Join DJOP on Sunday September 16 at 11 am as columnist Dick Polman discusses the topic of the November 2018 elections. Dick will discuss his thoughts on whether or not there will be a Blue Wave election as well as the current political climate including Trump, Russians, Mueller and our own PA races from Governor to Senate to Congress. A light brunch will be served and there will be time for Q and A. So save the date for a not to be missed event! Sign up here: https://secure.actblue.com/donate/dpollman-djop
Ohev Shalom of Bucks County is hosting an Open House on Sunday May 6th from 9:30 AM until 11:30 AM. All guests are welcome to visit the Synagogue in Richboro and learn what we have to offer to prospective members. Guests can tour the buildings and Hebrew School classroom. At 10 AM, and can meet our clergy during the Clergy Meet and Greet. Dr. Rabbi Elliot Perlman, Cantor Annelise Ocanto-Romo, and Cantor Emeritus Paul Frimark will tell you all about Ohev Shalom’s innovative programs in Jewish life and education. This is a great time for prospective members to learn about the benefits of being a member of the Synagogue and how its programs help people lead more enriched Jewish lives as members of the Ohev community. Please join us and enjoy coffee and snacks with members of Ohev’s leadership while getting to know the Ohev Community.
For Jewish families with young children, Ohev Shalom is excited to mention that family membership is complimentary until the oldest child is in the Third Grade!
More information about Ohev Shalom of Bucks County can be found by visiting http://www.ohev.org, by calling 215-322-9595, or by sending an email to [email protected]. Ohev Shalom celebrates the uniqueness of each individual and welcomes diversity within our sacred community. All are welcome, as Ohev is an all-inclusive community, and we welcome interfaith couples and families into our community.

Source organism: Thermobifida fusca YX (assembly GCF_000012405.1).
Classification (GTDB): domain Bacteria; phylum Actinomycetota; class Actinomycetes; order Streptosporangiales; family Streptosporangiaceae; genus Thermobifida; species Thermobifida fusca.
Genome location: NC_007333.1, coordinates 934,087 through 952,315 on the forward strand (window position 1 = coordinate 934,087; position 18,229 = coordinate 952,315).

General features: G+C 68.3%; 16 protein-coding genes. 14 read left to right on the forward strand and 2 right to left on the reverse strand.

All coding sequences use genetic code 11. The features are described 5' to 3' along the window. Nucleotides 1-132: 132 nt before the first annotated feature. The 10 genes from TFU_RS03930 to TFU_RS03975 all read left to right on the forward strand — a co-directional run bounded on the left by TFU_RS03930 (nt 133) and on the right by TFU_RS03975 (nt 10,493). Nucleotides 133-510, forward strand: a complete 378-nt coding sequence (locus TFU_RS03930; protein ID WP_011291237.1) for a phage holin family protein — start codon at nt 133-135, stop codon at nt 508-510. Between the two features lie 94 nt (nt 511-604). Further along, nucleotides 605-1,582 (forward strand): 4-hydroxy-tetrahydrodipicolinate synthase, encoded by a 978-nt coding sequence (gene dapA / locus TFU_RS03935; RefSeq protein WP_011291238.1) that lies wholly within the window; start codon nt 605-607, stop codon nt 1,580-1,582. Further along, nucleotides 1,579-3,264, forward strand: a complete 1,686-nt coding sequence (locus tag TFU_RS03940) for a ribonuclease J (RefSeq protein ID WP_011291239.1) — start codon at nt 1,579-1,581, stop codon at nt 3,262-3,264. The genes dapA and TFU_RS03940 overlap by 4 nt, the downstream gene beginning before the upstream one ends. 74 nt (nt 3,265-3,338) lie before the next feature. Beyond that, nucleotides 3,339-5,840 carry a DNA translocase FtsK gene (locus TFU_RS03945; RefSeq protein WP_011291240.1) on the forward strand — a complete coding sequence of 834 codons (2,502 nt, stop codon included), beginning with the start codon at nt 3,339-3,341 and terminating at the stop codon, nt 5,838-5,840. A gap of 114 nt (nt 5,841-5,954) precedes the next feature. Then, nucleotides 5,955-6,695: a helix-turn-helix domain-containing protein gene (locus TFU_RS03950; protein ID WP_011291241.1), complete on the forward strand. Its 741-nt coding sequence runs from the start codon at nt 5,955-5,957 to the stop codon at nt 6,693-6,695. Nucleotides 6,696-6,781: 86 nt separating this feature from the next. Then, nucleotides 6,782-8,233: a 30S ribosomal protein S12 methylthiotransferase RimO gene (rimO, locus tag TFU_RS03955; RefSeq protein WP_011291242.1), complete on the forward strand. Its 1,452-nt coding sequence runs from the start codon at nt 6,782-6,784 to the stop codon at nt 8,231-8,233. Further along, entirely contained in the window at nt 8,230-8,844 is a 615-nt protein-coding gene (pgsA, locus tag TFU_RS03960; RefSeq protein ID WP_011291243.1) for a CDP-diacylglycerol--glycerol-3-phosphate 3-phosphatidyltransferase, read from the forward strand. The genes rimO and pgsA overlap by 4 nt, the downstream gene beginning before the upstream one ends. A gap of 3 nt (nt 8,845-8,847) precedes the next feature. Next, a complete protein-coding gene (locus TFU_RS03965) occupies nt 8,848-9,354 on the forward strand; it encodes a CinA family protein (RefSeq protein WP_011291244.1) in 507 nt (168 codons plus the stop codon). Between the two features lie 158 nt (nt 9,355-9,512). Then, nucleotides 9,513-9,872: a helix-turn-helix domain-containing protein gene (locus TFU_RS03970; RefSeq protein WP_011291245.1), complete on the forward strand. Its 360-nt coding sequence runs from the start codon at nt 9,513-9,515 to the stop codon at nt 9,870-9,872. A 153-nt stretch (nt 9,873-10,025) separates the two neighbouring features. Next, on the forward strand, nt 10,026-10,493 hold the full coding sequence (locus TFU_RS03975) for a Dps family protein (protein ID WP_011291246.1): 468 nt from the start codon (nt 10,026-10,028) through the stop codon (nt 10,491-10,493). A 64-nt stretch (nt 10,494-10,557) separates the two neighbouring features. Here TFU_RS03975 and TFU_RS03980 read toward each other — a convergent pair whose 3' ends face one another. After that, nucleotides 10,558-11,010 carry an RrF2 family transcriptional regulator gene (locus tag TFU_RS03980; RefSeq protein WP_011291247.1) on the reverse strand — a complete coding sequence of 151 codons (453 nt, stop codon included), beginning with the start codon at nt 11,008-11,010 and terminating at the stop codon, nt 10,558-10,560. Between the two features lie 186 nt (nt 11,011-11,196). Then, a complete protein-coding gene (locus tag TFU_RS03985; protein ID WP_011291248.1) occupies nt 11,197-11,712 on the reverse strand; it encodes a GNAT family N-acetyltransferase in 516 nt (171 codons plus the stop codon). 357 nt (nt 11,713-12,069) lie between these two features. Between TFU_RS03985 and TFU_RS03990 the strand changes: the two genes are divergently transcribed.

On Tuesday evening, July 26, history was make when Hillary Clinton officially became the first woman nominated for president by a major political party. Here is the transcript of Pennsylvania’s announcement of their vote. The video of the proceedings is linked below. [Read more…]
Political analysts are focused on the Republican nominating contest. Some believe that Donald Trump may amass 1,237 delegates and win the nomination at the Republican National Convention in Cleveland. Others believe that no one will win a majority on the first ballot and in subsequent ballots the “Trump” delegates (who in many cases are not chosen by the Trump campaign) would coalesce in support of a Republican more palatable to the establishment.
In 2001, the Pennsylvania legislature created the Educational Improvement Tax Credit Program (EITC) in order to encourage companies to donate money to private schools. This program – little known and even less understood – expanded over the years to the point where it has distorted an act of charitable generosity into a accounting trick stealing money from the public treasury and actually paying schools only a fraction of the money lost.
While Pennsylvania’s legislature is unable to agree on a budget, EITC has grown into a bonanza for those willing to game the tax system. Here is how it works: A profitable company or a group of high-income tax payers have a total annual income of $22 million. Normally, Pennsylvania would tax this income at a rate of 3.07%, yielding $675,000 per year to help fund all the needs of our commonwealth including the most underfunded public schools.
However, under this law, the company could commit itself (over the next two years) to “generously” donate $750,000 per year to their favorite education school or scholarship fund. They are then able to use 90% of the value of their donation (i.e. $675,000) as a credit against their obligations to support the needs of our tax. This completely offsets their state obligation!
If we stopped our calculations at this point it would be bad enough. The group or company would be taking $675,000 from the coffers of the state at a net cost of only $75,000 to themselves. This money wouldn’t necessarily go to meet the state’s educational priorities with a public school system plagued with crumbling infrastructure. Instead it would go to whatever elite private institution was lucky enough to have benefactors with such large tax bills which they need to offset, and the tax/legal-savvy to form the fictive corporations necessary to exploit this fiscal loophole.
Yes, we should give more money to schools, but money should go to schools according to their need, not according to the luck of the draw and the whims of the elite. This credit is only available to the wealthiest citizens and corporations. Accordingly, low-income Pennsylvanians pay the full 3.08% state income tax while their high-income counterparts can offset all or most of their tax obligation.
The government should strive to make the best use of its revenue. Call your State Representative and State Senator and tell them to end this insane system of Orwellian accounting which rewards self-interested manipulation in the name of so-called charity.